Employability initiatives gathering pace
We understand most students go to University, in whole or in part, to realise their career aspirations and boost their employment prospects. Our recent commitments to prepare students for successful careers are making a difference.
We are only the second University in Australia to have Unitemps providing an on-campus recruitment consultancy at our Bundoora campus. The service has been in place for much of the year, but was officially launched last month. If you have short term or casual work vacancies in your teams, then it only makes sense that it is our students who should be considered for the work opportunity. The first step is getting in contact with Unitemps.
Another initiative this year, the My La Trobe app, is proving very popular with students, with close to 10,000 downloads so far. The app is a great one stop shop for our students to navigate timetables, LMS and the library, as well as access our employability platform Career Ready Advantage.
We also are partnering with Northlink and local tertiary education providers to run the Northern Industry Student Placement Program (NISPP), which connects local businesses with our students; local industry benefits from their student expertise and students gain valuable workplace experience.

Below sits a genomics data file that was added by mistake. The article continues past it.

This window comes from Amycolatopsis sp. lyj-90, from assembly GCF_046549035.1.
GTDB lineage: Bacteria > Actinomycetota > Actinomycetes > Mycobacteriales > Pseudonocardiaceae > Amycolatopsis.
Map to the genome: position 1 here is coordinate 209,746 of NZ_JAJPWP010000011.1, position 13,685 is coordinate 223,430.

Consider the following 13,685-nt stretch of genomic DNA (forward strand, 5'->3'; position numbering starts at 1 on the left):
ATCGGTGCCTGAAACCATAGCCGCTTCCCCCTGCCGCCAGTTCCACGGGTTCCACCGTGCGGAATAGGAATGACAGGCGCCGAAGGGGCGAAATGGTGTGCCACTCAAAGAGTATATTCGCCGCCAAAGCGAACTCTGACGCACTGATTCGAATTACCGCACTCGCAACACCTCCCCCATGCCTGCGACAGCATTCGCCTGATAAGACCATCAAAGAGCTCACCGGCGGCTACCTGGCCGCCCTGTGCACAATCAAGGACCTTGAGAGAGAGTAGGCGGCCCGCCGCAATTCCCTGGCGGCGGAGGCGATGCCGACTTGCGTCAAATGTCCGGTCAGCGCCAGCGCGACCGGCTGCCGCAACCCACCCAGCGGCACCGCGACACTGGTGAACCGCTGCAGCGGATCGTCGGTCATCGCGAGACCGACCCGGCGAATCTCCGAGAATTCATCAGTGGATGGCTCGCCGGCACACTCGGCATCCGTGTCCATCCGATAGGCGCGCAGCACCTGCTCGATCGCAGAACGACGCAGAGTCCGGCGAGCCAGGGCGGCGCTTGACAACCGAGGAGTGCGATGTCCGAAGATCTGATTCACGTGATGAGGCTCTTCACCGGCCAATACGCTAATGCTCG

We have recently opened some fantastic refurbished spaces at the Bundoora campus. The new Career Ready Hub is now open on Level 2 of the Agora, and the refurbished ground floor of the Library creates a welcoming sense of space and light, as well as excellent facilities for our ASK La Trobe team.
I was also privileged to officiate at the opening of our new performing arts space in the former Menzies College Dining Room, which provides our Theatre Studies students with the latest technology to stage productions.
What is the future for Universities?
I’m looking forward to taking part in the last Bold Thinking Series for the year, which will pose the question - what exactly is the long term future of the University sector?
It’s a timely question as politicians, economists and community currently debate this very important issue – albeit through the narrow and short sighted lens of budget saving, rather than long term policy setting.
As we celebrate our 50th birthday, it is fitting that we bring together the leaders of Victoria’s oldest Universities, La Trobe, Monash and Melbourne, to ask- where to from here?
On November 22, La Trobe alumni and award winning broadcaster Virginia Trioli will moderate a QandA style discussion with myself, Monash VC Professor Margaret Gardiner and University of Melbourne VC Professor Glyn Davies. You can find out more via our website.
In closing, our updated Strategic Plan is in the final stage of the design and production process and will be available to staff shortly.
Enjoy the rest of November,
All the best